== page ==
Which Formula 1 team was the biggest improver of 2021? Was it was Red Bull re-emerging as championship-contending force? Or Ferrari leaping to third after last year’s disaster? And what of Williams, from pointless to eighth in the standings?
The answer is none of the above, because in terms of performance the biggest gainer from 2020 to ’21 was actually Alfa Romeo. And yet, it translated a gain of just over 0.7% in average pace relative to the front into a haul of just 13 points and a drop to ninth place in the constructors’ championship. So what went wrong?
The short answer is plenty. No team found more creative ways to miss the big opportunities than Alfa Romeo, as while it needed a little assistance to break into the points there were far too many times when it didn’t get the optimum result. And often when it did, it was in the races where not enough happened to create a scoring opportunity – hence the seven 11th places.
That’s the duality of Alfa Romeo’s season, with a tidy and generally well-behaved car that simply lacked aero load producing a good step – once the team had got on top of the set-up requirements across the first half-dozen events of the season – but execution being a weakness.
“My target is to close the gap in terms of pure performance compared to the front and other teams, and on this point we did well,” says team principal Frederic Vasseur. “We have the biggest improvement in the field compared to last year.
“We’re faster than Williams in quali, but the issue is they finished three or four times in front of us in the races with points like Spa and Budapest. But it’s part of the job to be opportunistic and when there was the occasion, we missed it.
“But on the pure performance side, we did a very good job. That’s hard to say in a season when we are P9 but I have to focus on the good points. We made a good improvement from last year and it’s a good motivation for the whole team.”
The Hungarian Grand Prix Vasseur mentions is a microcosm of Alfa Romeo’s season. Following the first-corner chaos there were big points on offer, with Williams bagging 10, but Antonio Giovinazzi speeding at the start of the pitlane and Kimi Raikkonen’s unsafe release into Nikita Mazepin’s Haas contributed to a haul of just one point.
The Sauber team found all sorts of ways to miss opportunities. What Giovinazzi called a “chaotic” pitstop in Bahrain, Raikkonen hitting the back of his team-mate at the end of the first lap in Portugal as he was focused on a switch change, the attempt to fit a deflated tyre to the Italian’s car in Spain at a well-timed pitstop followed by a safety-car delta error that left him off the back of the pack, ignored team orders in Turkey, the procedural error at the Imola restart that cost eighth place… the list goes on.
No wonder technical director Jan Monchaux said in a mid-season interview with The Race that “we make stupid mistakes too often”.
Things did gradually improve as the season progressed, but with the performance improved it was operational sharpness that needed to catch up.
“We made some mistakes,” says Vasseur.
“But on the pitstops, we made a good step forward compared to last year and compared to the beginning of the season. We never had the same issue two times, but in our business we can have thousands of issues and I don’t want us to cover all the one thousand mistakes we can do.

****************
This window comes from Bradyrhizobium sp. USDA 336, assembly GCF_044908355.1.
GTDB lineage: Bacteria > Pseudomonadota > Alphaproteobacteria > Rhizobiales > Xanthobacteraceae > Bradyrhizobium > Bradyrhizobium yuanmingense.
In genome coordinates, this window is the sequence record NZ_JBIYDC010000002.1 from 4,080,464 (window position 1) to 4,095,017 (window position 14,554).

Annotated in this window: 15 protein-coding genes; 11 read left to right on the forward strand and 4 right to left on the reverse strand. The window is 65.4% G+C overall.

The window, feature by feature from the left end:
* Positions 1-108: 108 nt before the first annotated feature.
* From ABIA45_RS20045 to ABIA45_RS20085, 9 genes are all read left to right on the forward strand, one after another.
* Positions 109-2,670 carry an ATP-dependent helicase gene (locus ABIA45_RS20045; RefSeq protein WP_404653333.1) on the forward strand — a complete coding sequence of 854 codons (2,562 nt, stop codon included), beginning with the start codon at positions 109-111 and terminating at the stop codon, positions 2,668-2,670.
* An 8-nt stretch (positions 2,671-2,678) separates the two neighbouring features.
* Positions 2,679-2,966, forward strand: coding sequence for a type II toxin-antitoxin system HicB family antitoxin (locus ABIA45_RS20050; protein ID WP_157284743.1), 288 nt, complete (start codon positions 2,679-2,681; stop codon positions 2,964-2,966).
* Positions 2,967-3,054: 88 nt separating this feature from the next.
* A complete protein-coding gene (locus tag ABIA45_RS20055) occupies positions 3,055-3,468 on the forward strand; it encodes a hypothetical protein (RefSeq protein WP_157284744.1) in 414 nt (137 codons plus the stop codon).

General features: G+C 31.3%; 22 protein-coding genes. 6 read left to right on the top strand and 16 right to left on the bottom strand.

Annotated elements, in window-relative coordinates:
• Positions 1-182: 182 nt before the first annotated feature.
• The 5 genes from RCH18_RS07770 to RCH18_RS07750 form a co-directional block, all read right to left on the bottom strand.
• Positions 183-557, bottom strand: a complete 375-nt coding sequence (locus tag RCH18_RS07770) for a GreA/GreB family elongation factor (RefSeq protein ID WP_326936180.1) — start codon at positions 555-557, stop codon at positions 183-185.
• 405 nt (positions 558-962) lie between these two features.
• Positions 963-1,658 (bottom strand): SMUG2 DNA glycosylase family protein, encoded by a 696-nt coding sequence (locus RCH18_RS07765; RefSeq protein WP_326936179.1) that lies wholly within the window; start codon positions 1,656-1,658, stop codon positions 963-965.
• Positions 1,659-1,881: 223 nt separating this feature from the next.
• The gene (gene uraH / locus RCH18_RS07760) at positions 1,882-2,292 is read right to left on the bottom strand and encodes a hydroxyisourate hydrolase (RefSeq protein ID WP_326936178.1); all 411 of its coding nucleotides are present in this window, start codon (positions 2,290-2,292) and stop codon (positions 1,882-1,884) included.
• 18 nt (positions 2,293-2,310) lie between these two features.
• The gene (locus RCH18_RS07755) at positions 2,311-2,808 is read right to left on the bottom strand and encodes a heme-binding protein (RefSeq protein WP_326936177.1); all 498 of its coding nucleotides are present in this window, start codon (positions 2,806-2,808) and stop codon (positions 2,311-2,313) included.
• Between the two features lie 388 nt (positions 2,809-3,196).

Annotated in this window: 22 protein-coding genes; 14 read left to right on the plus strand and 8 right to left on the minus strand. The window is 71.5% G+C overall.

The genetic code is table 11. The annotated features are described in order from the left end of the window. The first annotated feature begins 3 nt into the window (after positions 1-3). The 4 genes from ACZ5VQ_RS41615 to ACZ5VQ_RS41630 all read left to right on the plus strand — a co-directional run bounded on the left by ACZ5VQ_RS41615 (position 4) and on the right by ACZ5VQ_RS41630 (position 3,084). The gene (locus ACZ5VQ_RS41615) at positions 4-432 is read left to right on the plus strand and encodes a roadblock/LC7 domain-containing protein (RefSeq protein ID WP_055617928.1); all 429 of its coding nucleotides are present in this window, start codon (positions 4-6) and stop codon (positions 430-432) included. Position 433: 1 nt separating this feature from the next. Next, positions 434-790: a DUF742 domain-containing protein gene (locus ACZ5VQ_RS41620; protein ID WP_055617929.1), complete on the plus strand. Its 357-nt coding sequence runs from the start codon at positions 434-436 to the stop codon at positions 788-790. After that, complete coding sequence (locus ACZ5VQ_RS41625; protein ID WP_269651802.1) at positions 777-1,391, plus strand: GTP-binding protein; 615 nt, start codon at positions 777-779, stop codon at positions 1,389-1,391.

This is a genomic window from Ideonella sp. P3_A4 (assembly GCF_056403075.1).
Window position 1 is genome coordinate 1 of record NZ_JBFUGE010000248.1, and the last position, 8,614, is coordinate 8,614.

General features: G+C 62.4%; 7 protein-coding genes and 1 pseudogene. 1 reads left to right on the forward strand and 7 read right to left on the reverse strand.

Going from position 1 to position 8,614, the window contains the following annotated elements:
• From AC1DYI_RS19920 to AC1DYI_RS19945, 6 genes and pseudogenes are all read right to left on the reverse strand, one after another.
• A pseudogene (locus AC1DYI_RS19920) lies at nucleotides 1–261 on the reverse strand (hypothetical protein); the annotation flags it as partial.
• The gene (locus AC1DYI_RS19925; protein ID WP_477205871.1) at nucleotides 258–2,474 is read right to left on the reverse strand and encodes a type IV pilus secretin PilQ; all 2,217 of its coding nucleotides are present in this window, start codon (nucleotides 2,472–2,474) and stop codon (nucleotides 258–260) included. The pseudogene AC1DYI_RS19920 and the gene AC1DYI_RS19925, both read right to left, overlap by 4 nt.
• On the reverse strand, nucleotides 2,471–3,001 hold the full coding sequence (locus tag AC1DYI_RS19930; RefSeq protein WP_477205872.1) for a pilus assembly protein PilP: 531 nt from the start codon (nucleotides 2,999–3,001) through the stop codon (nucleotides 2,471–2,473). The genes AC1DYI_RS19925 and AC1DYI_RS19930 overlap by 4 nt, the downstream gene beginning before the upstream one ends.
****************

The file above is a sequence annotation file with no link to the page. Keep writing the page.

“But it’s also the target that if we are not developing the car, let’s be focused on track operations and improve what we can carry over to next year – strategy, pitstops, all these parts of the job.
“It will pay off next year. It’s a bit frustrating that we had too many missed opportunities this season, but at least the performance is a step forward.”
The drivers also played their part in the struggles. Raikkonen had a miserable season in terms of qualifying, falling in Q1 12 times in his 20 appearances and never reaching Q3, with an average deficit of just over 0.3% to Giovinazzi. The Italian fared better on Saturdays with three Q3 appearances and only six Q1 failures but even then there were a few top-10 opportunities that got away.
On race day, Raikkonen was more convincing despite the odd mistake – the aforementioned Portugal blunder and inexplicable driving into Sebastian Vettel on the last lap at the Red Bull Ring – but often had a little too much work to do in the race. He did, however, pick up the team’s best results with eight places in Russia and Mexico, as well as 10th places in Azerbaijan and Hungary.
As for Giovinazzi, he produced the most impressive weekends from a Sauber driver, notably with his 10th place in Monaco and ninth in Saudi Arabia – as well as his strong qualifying performances at Monza and Zandvoort that could have produced good results had the first laps not gone wrong – but overall his Sunday form was still a little erratic.
But as a pairing, the team’s own performance analysis suggested that too often the car’s full potential was not maximised, which played a part in the decision to bring in Valtteri Bottas for next season. That, combined with the errors in other areas, made results difficult to come by.
Next year is a fresh start for Alfa Romeo, perhaps more so than for most. This is a team that headed into the 2017-2021 rules cycle only just pulling out of its financial struggles, and Monchaux argues that ’22 will be the first time it is completely free of the hangover of that period. With the vast majority of its design and development resources focused on next year, the team hopes to make another good step.
While 2021 was a year of underachievement in terms of results for Alfa Romeo, the value of this year can only be measured by its 2022 progress If it does produce a stronger car, and the execution is sharpened up, then the pain of the season will have been a valuable process that led to self-improvement. If not, it could face another difficult campaign.